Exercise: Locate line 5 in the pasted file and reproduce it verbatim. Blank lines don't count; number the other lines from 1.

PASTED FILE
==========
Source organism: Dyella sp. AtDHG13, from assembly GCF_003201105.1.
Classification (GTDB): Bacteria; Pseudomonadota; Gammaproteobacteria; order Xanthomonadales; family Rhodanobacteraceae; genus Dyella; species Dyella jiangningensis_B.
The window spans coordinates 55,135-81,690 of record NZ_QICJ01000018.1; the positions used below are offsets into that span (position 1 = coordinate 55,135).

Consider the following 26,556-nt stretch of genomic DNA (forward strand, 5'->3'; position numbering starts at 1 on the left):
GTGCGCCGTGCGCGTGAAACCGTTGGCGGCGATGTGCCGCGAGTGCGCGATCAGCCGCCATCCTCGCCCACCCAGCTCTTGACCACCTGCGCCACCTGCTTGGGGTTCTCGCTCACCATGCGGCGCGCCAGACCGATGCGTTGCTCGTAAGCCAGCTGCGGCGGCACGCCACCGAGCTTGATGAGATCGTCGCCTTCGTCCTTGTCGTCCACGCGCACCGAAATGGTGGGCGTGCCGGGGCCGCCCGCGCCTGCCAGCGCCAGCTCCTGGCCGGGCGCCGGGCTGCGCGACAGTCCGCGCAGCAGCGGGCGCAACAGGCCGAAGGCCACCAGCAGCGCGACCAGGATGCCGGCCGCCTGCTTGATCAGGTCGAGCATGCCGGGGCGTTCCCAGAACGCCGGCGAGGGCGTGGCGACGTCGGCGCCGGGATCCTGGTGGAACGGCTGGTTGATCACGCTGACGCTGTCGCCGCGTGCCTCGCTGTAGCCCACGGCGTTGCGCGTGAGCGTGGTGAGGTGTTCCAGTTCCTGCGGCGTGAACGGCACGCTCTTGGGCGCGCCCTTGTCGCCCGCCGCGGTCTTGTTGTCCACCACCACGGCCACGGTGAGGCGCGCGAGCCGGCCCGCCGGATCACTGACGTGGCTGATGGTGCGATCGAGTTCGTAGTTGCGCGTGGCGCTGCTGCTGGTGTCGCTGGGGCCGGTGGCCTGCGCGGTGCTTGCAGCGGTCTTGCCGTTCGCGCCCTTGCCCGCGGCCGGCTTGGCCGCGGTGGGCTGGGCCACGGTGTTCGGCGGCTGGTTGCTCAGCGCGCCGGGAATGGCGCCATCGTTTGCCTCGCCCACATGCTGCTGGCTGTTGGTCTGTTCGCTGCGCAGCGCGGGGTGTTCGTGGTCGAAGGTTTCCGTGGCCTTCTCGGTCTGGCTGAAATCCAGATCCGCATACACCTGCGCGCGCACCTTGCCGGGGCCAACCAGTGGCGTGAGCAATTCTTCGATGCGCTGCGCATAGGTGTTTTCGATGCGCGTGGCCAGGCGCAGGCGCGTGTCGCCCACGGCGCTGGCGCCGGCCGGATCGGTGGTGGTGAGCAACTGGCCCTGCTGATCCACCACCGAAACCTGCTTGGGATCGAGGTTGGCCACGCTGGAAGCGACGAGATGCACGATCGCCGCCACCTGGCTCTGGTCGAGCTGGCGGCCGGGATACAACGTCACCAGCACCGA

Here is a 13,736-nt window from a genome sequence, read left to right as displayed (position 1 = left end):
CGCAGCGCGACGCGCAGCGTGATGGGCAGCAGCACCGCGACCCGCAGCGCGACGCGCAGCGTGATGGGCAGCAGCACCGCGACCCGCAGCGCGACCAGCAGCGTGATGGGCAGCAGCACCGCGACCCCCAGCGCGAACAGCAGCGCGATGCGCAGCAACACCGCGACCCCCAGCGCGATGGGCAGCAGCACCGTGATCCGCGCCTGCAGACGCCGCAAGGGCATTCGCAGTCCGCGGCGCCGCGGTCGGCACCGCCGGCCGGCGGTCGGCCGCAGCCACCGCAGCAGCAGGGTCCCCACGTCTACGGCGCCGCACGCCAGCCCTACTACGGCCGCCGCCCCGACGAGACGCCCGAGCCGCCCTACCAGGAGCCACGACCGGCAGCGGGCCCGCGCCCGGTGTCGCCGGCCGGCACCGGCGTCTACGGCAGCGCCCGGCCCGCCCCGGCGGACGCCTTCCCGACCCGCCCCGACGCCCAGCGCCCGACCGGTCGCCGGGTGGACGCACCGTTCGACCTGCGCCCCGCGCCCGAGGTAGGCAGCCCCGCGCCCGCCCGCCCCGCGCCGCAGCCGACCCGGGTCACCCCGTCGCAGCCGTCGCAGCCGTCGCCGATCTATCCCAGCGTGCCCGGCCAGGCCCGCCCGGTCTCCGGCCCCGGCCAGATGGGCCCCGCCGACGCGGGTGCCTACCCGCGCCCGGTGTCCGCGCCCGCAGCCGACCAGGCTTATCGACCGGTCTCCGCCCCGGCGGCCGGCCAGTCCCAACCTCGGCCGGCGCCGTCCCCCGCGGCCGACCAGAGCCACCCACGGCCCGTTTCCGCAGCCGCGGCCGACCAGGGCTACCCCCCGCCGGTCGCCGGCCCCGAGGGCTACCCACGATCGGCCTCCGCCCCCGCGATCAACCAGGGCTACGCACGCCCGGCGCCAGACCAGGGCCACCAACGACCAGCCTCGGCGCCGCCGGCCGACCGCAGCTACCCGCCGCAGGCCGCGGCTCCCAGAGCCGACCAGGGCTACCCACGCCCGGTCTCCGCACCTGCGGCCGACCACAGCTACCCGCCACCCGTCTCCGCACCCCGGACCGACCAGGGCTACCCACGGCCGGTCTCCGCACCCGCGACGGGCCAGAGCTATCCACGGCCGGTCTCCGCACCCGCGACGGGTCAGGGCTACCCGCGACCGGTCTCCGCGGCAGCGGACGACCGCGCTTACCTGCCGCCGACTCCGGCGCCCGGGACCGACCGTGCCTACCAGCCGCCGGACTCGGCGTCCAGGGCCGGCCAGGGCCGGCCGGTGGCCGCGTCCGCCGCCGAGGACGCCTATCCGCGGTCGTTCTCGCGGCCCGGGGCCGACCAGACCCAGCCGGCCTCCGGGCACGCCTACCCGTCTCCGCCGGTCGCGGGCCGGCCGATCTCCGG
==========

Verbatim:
GTGCGCCGTGCGCGTGAAACCGTTGGCGGCGATGTGCCGCGAGTGCGCGATCAGCCGCCATCCTCGCCCACCCAGCTCTTGACCACCTGCGCCACCTGCTTGGGGTTCTCGCTCACCATGCGGCGCGCCAGACCGATGCGTTGCTCGTAAGCCAGCTGCGGCGGCACGCCACCGAGCTTGATGAGATCGTCGCCTTCGTCCTTGTCGTCCACGCGCACCGAAATGGTGGGCGTGCCGGGGCCGCCCGCGCCTGCCAGCGCCAGCTCCTGGCCGGGCGCCGGGCTGCGCGACAGTCCGCGCAGCAGCGGGCGCAACAGGCCGAAGGCCACCAGCAGCGCGACCAGGATGCCGGCCGCCTGCTTGATCAGGTCGAGCATGCCGGGGCGTTCCCAGAACGCCGGCGAGGGCGTGGCGACGTCGGCGCCGGGATCCTGGTGGAACGGCTGGTTGATCACGCTGACGCTGTCGCCGCGTGCCTCGCTGTAGCCCACGGCGTTGCGCGTGAGCGTGGTGAGGTGTTCCAGTTCCTGCGGCGTGAACGGCACGCTCTTGGGCGCGCCCTTGTCGCCCGCCGCGGTCTTGTTGTCCACCACCACGGCCACGGTGAGGCGCGCGAGCCGGCCCGCCGGATCACTGACGTGGCTGATGGTGCGATCGAGTTCGTAGTTGCGCGTGGCGCTGCTGCTGGTGTCGCTGGGGCCGGTGGCCTGCGCGGTGCTTGCAGCGGTCTTGCCGTTCGCGCCCTTGCCCGCGGCCGGCTTGGCCGCGGTGGGCTGGGCCACGGTGTTCGGCGGCTGGTTGCTCAGCGCGCCGGGAATGGCGCCATCGTTTGCCTCGCCCACATGCTGCTGGCTGTTGGTCTGTTCGCTGCGCAGCGCGGGGTGTTCGTGGTCGAAGGTTTCCGTGGCCTTCTCGGTCTGGCTGAAATCCAGATCCGCATACACCTGCGCGCGCACCTTGCCGGGGCCAACCAGTGGCGTGAGCAATTCTTCGATGCGCTGCGCATAGGTGTTTTCGATGCGCGTGGCCAGGCGCAGGCGCGTGTCGCCCACGGCGCTGGCGCCGGCCGGATCGGTGGTGGTGAGCAACTGGCCCTGCTGATCCACCACCGAAACCTGCTTGGGATCGAGGTTGGCCACGCTGGAAGCGACGAGATGCACGATCGCCGCCACCTGGCTCTGGTCGAGCTGGCGGCCGGGATACAACGTCACCAGCACCGA